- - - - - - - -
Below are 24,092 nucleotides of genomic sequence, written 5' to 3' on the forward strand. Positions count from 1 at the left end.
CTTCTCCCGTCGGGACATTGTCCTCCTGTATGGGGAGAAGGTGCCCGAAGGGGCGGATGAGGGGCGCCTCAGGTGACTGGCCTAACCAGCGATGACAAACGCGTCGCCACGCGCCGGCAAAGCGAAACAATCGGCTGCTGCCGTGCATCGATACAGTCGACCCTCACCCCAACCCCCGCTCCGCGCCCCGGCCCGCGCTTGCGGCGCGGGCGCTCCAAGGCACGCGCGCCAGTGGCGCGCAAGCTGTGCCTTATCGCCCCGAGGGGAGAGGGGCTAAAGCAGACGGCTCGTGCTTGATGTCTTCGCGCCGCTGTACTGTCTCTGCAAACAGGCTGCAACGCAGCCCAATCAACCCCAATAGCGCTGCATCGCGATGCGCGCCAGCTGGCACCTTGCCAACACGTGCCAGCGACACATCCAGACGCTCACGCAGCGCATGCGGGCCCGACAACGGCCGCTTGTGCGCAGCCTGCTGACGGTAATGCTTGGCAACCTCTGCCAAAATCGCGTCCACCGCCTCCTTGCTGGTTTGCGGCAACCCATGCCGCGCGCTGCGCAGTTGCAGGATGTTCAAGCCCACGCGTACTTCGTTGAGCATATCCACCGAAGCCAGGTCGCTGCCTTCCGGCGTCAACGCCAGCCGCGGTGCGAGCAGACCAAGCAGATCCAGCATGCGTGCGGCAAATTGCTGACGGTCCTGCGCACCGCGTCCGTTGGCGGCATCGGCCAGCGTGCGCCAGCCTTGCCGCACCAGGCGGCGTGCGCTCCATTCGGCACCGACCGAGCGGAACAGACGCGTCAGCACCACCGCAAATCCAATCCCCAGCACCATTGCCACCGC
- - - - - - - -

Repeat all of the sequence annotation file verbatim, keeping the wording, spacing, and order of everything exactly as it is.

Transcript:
Below are 24,092 nucleotides of genomic sequence, written 5' to 3' on the forward strand. Positions count from 1 at the left end.
CTTCTCCCGTCGGGACATTGTCCTCCTGTATGGGGAGAAGGTGCCCGAAGGGGCGGATGAGGGGCGCCTCAGGTGACTGGCCTAACCAGCGATGACAAACGCGTCGCCACGCGCCGGCAAAGCGAAACAATCGGCTGCTGCCGTGCATCGATACAGTCGACCCTCACCCCAACCCCCGCTCCGCGCCCCGGCCCGCGCTTGCGGCGCGGGCGCTCCAAGGCACGCGCGCCAGTGGCGCGCAAGCTGTGCCTTATCGCCCCGAGGGGAGAGGGGCTAAAGCAGACGGCTCGTGCTTGATGTCTTCGCGCCGCTGTACTGTCTCTGCAAACAGGCTGCAACGCAGCCCAATCAACCCCAATAGCGCTGCATCGCGATGCGCGCCAGCTGGCACCTTGCCAACACGTGCCAGCGACACATCCAGACGCTCACGCAGCGCATGCGGGCCCGACAACGGCCGCTTGTGCGCAGCCTGCTGACGGTAATGCTTGGCAACCTCTGCCAAAATCGCGTCCACCGCCTCCTTGCTGGTTTGCGGCAACCCATGCCGCGCGCTGCGCAGTTGCAGGATGTTCAAGCCCACGCGTACTTCGTTGAGCATATCCACCGAAGCCAGGTCGCTGCCTTCCGGCGTCAACGCCAGCCGCGGTGCGAGCAGACCAAGCAGATCCAGCATGCGTGCGGCAAATTGCTGACGGTCCTGCGCACCGCGTCCGTTGGCGGCATCGGCCAGCGTGCGCCAGCCTTGCCGCACCAGGCGGCGTGCGCTCCATTCGGCACCGACCGAGCGGAACAGACGCGTCAGCACCACCGCAAATCCAATCCCCAGCACCATTGCCACCGC